Objective: To determine the effect of endothelin-B (ET(B))-selective receptor antagonism on pregnancy outcome in normal rats.
Methods: ET(B) receptor antagonist (A-192621; 5.0, 10.0, and 15.0 mg/kg per day) or vehicle was infused subcutaneously for 7 days by osmotic pump. Infusion was begun on day 14 of a 22-day gestation. Nonpregnant animals were treated similarly, and blood pressure (BP) responses and plasma antagonist levels were compared to those in pregnant animals. Mean arterial pressure (MAP) was measured on days 1, 4, and 7 of the infusion. Plasma ET(B) antagonist levels were measured on day 7 of infusion. On gestational day 21, fetal and placental weights and viability were evaluated at hysterotomy. Data were analyzed by analysis of variance and are presented as mean +/- standard error of the mean.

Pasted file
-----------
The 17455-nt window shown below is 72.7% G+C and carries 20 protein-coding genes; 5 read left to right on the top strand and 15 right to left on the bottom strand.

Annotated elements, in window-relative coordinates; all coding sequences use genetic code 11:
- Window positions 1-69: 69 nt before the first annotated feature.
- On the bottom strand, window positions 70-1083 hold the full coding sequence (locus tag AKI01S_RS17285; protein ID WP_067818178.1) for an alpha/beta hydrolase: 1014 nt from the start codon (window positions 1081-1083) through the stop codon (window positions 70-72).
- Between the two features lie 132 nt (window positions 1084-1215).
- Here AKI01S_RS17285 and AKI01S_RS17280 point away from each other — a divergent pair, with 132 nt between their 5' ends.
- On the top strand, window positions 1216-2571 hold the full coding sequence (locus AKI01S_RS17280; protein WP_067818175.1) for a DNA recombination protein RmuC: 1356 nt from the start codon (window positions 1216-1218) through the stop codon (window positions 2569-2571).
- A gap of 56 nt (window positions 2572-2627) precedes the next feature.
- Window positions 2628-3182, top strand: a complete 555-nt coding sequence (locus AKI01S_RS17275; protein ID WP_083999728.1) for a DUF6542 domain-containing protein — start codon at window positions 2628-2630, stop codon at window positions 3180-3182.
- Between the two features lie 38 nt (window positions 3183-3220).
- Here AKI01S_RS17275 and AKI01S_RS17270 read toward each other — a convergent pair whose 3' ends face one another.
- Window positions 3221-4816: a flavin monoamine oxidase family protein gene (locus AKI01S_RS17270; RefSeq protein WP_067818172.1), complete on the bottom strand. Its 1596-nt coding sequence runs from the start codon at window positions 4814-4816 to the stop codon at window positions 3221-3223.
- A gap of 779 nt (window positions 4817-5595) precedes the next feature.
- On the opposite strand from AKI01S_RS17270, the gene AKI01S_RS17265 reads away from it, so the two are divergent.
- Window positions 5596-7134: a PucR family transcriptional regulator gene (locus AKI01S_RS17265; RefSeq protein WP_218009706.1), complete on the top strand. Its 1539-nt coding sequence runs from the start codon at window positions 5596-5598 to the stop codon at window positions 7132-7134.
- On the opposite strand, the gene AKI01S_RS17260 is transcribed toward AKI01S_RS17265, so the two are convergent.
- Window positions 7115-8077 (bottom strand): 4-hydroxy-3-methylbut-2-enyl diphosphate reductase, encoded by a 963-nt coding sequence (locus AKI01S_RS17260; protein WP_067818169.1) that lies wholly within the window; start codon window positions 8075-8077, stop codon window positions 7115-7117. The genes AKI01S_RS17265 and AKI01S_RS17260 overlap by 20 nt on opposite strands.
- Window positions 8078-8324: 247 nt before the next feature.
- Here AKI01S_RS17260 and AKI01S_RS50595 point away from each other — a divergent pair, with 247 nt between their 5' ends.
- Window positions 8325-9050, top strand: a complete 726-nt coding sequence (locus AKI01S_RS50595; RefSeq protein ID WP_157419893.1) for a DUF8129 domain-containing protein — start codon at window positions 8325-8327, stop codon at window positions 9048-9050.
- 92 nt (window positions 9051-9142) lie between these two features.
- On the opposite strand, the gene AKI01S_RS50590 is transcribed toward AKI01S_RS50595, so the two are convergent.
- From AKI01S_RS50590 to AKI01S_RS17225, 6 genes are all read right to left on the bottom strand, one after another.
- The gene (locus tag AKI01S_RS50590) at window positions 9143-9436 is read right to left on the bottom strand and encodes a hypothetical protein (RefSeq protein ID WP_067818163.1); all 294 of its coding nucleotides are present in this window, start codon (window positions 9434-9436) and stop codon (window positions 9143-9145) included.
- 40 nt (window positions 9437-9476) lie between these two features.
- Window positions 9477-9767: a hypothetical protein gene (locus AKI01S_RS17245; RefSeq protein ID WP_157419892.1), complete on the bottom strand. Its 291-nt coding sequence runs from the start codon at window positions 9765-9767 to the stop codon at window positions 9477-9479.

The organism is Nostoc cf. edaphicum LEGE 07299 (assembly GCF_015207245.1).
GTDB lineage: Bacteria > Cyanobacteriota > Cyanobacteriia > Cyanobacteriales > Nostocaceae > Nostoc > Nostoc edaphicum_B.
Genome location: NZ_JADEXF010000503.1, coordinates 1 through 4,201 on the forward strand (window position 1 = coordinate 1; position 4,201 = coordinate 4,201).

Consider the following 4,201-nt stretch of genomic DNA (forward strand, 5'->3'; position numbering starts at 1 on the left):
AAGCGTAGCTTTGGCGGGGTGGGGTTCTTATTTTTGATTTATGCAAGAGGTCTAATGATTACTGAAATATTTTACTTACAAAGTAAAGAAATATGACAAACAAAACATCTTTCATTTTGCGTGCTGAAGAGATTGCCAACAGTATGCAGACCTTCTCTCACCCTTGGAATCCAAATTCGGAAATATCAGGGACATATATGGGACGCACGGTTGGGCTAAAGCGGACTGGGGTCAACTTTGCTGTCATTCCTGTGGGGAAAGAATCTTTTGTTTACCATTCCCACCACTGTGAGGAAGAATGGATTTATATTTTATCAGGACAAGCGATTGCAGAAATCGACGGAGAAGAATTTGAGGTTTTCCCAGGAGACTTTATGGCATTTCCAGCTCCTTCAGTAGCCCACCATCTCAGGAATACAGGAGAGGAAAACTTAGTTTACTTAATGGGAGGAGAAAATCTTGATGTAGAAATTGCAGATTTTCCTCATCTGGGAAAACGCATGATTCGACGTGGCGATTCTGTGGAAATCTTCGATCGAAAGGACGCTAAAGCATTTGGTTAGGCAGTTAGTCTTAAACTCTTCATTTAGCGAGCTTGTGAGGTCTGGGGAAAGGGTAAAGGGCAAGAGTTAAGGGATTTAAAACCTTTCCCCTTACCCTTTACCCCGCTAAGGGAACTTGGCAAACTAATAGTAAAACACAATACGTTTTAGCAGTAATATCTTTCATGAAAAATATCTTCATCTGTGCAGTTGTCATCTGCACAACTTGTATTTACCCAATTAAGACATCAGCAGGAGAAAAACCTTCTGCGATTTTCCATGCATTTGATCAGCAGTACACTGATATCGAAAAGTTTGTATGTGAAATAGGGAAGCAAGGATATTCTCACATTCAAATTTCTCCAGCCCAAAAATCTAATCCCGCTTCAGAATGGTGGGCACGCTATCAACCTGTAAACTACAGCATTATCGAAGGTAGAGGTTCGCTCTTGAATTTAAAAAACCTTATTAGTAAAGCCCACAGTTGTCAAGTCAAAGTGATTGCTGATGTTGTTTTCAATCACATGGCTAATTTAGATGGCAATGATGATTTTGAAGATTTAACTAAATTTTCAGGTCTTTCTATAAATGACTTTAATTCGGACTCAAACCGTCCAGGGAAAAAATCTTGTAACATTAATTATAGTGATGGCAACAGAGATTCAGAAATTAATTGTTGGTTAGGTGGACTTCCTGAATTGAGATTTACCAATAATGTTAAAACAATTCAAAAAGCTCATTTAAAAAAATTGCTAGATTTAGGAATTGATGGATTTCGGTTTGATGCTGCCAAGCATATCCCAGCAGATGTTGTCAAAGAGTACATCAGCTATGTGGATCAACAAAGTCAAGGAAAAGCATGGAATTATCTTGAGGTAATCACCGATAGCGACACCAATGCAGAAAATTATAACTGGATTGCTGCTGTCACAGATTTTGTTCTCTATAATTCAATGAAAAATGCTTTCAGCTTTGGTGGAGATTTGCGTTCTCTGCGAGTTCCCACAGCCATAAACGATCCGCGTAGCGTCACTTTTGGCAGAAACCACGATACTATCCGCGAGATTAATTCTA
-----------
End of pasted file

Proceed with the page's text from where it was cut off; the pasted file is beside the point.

Results: Fetal and placental weights were significantly lower at doses of 10 and 15 mg/kg per day of the ET(B) antagonist compared with vehicle-treated controls (P <.001); these effects were less severe at 15 than at 10 mg/kg per day despite a fourfold higher plasma level of antagonist. Mean arterial pressure was significantly higher at 10 and 15 mg/kg per day compared with controls, but only on infusion day 1 (P <.05). In contrast, MAPs for nonpregnant rats were elevated throughout the infusion at all doses of the ET(B) antagonist (P <.05).
Conclusions: ET(B) receptor antagonism inhibited fetal growth and increased maternal MAP in a dose-dependent manner, although the effect on BP was not sustained in pregnant animals. ET(B) receptor antagonism is detrimental to pregnancy outcome in the rat.